Laura Stevenson, Adult Mom (solo), Casey Harper
From the venue:
If gravity is strong enough, at the end of time our universe will collapse, pulling all of existence back down to infinitesimal size, like before the Big Bang. But if expansion outpaces gravity, eventually the universe will be cold and empty—all light, heat, and connection will be gone. That possibility is called The Big Freeze.
Recorded in her childhood home during the dead of winter, The Big Freeze represents a pivotal step for New York songwriter Laura Stevenson. Despite her pedigree in the punk and indie rock scenes, and the occasional inclusion of a backing band (like on the sprightly, C86-inspired pop track “Dermatillomania”), for the first time on record Stevenson’s voice and guitar are in clear and highlighted focus. It is a natural aesthetic choice for the musician, who has often toured as a solo act and who pulls influence from the great American songbook, and a choice that plays to the core strength and organic beauty of her writing. And though it is easily the darkest and most emotionally-devastating album of Stevenson’s career, it is also without a doubt her most powerful.
Stevenson builds on her own private worlds with choruses of multi-tracked voices, swarms of cellos, French horns and violins; orchestration that blooms and swells throughout each intimate performance. Exploring thematic ideas of distance and misconnection; worlds pulling apart, aching loneliness, and attempts to drive out hibernating dormant demons.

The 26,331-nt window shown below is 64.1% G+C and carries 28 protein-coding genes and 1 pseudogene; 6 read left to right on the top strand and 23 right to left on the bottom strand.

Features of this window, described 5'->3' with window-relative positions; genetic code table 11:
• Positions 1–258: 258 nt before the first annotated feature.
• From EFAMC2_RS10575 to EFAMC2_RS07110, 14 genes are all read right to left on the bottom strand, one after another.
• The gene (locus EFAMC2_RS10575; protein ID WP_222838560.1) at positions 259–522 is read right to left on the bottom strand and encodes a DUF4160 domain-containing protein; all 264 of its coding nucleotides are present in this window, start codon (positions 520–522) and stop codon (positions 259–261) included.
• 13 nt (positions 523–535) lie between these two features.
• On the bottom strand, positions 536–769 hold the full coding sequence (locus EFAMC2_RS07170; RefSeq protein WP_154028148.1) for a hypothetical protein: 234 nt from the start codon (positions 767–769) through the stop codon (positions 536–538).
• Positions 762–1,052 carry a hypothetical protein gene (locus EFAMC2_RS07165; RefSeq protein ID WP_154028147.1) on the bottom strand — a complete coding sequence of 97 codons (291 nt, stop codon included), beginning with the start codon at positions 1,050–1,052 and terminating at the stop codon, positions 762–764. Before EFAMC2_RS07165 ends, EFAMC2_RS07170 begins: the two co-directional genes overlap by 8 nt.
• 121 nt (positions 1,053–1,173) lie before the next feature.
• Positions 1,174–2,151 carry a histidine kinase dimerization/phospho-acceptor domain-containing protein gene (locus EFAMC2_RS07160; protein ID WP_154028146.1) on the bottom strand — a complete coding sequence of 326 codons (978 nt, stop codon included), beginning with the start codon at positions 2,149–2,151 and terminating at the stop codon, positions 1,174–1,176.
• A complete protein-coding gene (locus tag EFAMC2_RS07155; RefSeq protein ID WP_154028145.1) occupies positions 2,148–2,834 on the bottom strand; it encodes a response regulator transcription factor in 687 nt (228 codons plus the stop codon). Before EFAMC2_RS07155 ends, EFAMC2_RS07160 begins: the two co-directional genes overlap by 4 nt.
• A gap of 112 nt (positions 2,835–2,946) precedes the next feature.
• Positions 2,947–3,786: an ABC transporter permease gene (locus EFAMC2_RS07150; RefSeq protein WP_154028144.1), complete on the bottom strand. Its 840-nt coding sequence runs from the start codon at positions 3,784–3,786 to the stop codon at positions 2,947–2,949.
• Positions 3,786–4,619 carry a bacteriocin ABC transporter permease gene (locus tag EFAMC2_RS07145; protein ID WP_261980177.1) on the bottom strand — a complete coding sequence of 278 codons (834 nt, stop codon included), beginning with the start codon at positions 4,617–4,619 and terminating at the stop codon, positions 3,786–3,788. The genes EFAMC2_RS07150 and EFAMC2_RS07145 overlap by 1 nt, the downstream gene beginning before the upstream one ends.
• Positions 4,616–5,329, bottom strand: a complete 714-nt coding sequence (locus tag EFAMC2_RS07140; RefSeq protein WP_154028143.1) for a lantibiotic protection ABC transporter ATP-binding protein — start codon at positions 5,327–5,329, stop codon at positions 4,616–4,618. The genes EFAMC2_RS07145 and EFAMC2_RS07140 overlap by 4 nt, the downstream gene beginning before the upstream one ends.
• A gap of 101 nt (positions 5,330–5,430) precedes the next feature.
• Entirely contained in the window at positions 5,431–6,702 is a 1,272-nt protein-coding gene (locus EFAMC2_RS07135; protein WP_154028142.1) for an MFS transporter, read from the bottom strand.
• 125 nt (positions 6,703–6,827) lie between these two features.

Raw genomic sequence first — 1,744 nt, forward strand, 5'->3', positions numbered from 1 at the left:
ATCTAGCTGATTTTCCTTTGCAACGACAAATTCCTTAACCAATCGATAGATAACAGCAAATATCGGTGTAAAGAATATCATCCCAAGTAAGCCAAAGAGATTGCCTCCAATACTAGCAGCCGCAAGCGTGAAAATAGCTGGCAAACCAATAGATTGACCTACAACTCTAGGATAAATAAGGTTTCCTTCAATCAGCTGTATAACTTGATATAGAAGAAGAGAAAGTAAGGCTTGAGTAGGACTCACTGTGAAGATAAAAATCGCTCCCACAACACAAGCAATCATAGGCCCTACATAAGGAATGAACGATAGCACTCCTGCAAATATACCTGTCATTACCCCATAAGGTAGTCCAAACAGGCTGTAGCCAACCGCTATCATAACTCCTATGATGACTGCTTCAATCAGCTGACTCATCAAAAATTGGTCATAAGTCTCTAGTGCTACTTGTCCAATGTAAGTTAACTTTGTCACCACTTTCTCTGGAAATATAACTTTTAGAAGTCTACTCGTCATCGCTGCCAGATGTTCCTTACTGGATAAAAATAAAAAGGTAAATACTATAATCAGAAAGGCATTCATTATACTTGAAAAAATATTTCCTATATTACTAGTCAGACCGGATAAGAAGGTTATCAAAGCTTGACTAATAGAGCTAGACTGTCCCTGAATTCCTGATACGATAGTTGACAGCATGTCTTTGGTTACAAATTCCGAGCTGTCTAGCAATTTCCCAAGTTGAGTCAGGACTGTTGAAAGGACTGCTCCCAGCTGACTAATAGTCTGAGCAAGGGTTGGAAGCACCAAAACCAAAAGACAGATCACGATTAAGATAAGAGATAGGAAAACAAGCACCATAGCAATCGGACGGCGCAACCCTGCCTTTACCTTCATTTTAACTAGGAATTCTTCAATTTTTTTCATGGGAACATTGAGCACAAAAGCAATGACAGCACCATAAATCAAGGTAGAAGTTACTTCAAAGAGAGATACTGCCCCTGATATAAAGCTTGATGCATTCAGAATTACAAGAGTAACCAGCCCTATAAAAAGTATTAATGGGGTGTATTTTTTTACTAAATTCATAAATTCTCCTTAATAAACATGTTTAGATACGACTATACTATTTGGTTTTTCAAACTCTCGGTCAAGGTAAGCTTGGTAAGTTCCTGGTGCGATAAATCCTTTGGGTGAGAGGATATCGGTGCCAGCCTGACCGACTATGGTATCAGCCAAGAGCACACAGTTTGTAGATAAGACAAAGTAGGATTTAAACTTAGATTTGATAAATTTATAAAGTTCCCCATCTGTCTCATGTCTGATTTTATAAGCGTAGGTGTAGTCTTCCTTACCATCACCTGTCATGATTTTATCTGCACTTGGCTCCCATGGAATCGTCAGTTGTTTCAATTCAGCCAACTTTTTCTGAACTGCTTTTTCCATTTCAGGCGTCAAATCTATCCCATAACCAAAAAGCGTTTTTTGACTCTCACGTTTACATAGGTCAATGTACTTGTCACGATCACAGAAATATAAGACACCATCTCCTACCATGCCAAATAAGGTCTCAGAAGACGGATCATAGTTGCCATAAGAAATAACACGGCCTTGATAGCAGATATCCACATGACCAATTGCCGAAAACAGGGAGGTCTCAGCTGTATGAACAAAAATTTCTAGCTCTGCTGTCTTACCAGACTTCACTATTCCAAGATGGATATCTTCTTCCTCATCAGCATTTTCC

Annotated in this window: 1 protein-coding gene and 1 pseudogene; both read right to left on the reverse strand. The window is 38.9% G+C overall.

In the opening track Stevenson’s voice insists the listener “lay back with arms out, all-in, unfeeling,” to allow themselves to sink into a flood of instrumental sound that thrums between dissonance and resolution. From waves crashing in an abandoned waterpark on the haunting “Value Inn”, to the last leaves trembling before winter sets in on “Rattle At Will”, a creeping sense of isolation and anxious beauty surrounds every song. And yet there is also warmth, and hope. The album’s third track “Living Room, NY” tells of an intercontinental love and longing which seems to have the strength to thrive despite even the most trying and impossible of circumstances. Across ten tracks, the listener will travel through the cold night, following after a small but powerful flame burning from the other side.
Stevenson is a songwriter whose strengths have gone unsung for far too long, but The Big Freeze is likely to change that. At times you will be reminded of classic American songwriters from both the mainstream and the fringe, whether it’s Jason Molina, Judee Sill, Harry Nilsson or Dolly Parton. But always you will be reminded of the power of the human voice (and a single guitar) to invoke the universe. Or in this case, it’s end.